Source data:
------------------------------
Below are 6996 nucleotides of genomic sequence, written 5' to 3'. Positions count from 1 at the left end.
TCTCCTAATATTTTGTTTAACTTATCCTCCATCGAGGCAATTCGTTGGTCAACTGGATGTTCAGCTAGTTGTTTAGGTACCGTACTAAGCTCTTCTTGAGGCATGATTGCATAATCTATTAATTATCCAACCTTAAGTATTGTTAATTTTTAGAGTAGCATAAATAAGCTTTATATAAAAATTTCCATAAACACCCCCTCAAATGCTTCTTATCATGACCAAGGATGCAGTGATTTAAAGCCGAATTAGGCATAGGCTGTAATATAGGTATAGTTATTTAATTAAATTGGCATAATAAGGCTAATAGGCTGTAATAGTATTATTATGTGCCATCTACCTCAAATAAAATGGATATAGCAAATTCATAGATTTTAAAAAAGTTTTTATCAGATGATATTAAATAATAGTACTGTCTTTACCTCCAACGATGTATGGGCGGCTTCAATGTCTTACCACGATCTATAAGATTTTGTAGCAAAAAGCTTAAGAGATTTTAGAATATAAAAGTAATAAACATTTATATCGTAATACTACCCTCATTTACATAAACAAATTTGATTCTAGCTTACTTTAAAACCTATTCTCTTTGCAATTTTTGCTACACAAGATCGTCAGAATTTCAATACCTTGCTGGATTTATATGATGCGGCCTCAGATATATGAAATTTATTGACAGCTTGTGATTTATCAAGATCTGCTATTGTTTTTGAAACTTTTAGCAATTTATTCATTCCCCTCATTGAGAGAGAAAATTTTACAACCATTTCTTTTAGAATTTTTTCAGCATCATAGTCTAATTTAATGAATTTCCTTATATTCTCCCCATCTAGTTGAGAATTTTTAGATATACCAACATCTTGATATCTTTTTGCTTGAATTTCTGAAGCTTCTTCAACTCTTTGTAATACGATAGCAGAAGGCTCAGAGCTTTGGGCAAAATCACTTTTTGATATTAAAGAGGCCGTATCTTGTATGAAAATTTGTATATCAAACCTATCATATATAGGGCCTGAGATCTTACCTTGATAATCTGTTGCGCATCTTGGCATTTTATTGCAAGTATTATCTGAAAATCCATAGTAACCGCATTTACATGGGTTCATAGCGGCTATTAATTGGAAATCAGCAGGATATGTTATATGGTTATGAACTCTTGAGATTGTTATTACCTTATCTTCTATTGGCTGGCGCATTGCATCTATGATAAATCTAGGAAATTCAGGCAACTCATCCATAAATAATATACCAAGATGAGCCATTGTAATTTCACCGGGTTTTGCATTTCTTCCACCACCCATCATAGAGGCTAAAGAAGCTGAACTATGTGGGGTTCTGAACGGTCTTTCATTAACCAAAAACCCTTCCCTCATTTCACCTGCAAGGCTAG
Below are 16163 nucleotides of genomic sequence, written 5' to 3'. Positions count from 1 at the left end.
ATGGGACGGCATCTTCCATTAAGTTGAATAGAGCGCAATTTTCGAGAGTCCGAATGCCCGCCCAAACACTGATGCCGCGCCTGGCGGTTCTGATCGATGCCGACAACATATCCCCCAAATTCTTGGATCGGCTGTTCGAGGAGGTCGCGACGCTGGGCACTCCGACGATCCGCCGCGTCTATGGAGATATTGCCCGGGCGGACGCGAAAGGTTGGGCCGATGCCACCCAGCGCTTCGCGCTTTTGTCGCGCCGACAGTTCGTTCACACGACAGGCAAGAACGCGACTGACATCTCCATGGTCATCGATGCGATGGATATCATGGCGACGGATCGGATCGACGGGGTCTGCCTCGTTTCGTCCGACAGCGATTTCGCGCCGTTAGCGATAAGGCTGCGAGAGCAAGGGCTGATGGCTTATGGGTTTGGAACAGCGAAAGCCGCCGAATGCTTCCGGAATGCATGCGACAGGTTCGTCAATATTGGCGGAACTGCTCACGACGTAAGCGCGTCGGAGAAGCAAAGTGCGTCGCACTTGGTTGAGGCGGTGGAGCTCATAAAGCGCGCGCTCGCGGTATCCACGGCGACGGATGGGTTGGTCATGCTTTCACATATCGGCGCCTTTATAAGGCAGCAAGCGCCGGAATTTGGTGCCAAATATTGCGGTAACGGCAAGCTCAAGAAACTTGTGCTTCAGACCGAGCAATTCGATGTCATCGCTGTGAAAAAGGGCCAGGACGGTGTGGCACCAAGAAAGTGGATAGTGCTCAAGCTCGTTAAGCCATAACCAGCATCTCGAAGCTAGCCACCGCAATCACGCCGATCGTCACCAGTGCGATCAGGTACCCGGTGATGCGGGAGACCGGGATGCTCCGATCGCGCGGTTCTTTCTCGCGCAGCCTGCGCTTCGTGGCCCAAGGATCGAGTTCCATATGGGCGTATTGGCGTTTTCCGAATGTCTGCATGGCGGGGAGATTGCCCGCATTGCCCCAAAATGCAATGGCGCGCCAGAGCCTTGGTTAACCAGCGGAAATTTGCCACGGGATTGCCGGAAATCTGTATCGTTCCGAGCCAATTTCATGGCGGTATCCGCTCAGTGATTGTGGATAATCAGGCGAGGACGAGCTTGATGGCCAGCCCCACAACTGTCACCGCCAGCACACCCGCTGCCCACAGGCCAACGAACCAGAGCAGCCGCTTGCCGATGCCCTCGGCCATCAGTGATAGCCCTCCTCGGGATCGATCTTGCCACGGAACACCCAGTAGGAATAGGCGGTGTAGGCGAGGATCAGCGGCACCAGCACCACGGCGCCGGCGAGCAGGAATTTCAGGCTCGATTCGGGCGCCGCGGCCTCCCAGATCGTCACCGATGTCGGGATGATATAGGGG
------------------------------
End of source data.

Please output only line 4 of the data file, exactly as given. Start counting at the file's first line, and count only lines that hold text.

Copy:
ATGGGACGGCATCTTCCATTAAGTTGAATAGAGCGCAATTTTCGAGAGTCCGAATGCCCGCCCAAACACTGATGCCGCGCCTGGCGGTTCTGATCGATGCCGACAACATATCCCCCAAATTCTTGGATCGGCTGTTCGAGGAGGTCGCGACGCTGGGCACTCCGACGATCCGCCGCGTCTATGGAGATATTGCCCGGGCGGACGCGAAAGGTTGGGCCGATGCCACCCAGCGCTTCGCGCTTTTGTCGCGCCGACAGTTCGTTCACACGACAGGCAAGAACGCGACTGACATCTCCATGGTCATCGATGCGATGGATATCATGGCGACGGATCGGATCGACGGGGTCTGCCTCGTTTCGTCCGACAGCGATTTCGCGCCGTTAGCGATAAGGCTGCGAGAGCAAGGGCTGATGGCTTATGGGTTTGGAACAGCGAAAGCCGCCGAATGCTTCCGGAATGCATGCGACAGGTTCGTCAATATTGGCGGAACTGCTCACGACGTAAGCGCGTCGGAGAAGCAAAGTGCGTCGCACTTGGTTGAGGCGGTGGAGCTCATAAAGCGCGCGCTCGCGGTATCCACGGCGACGGATGGGTTGGTCATGCTTTCACATATCGGCGCCTTTATAAGGCAGCAAGCGCCGGAATTTGGTGCCAAATATTGCGGTAACGGCAAGCTCAAGAAACTTGTGCTTCAGACCGAGCAATTCGATGTCATCGCTGTGAAAAAGGGCCAGGACGGTGTGGCACCAAGAAAGTGGATAGTGCTCAAGCTCGTTAAGCCATAACCAGCATCTCGAAGCTAGCCACCGCAATCACGCCGATCGTCACCAGTGCGATCAGGTACCCGGTGATGCGGGAGACCGGGATGCTCCGATCGCGCGGTTCTTTCTCGCGCAGCCTGCGCTTCGTGGCCCAAGGATCGAGTTCCATATGGGCGTATTGGCGTTTTCCGAATGTCTGCATGGCGGGGAGATTGCCCGCATTGCCCCAAAATGCAATGGCGCGCCAGAGCCTTGGTTAACCAGCGGAAATTTGCCACGGGATTGCCGGAAATCTGTATCGTTCCGAGCCAATTTCATGGCGGTATCCGCTCAGTGATTGTGGATAATCAGGCGAGGACGAGCTTGATGGCCAGCCCCACAACTGTCACCGCCAGCACACCCGCTGCCCACAGGCCAACGAACCAGAGCAGCCGCTTGCCGATGCCCTCGGCCATCAGTGATAGCCCTCCTCGGGATCGATCTTGCCACGGAACACCCAGTAGGAATAGGCGGTGTAGGCGAGGATCAGCGGCACCAGCACCACGGCGCCGGCGAGCAGGAATTTCAGGCTCGATTCGGGCGCCGCGGCCTCCCAGATCGTCACCGATGTCGGGATGATATAGGGG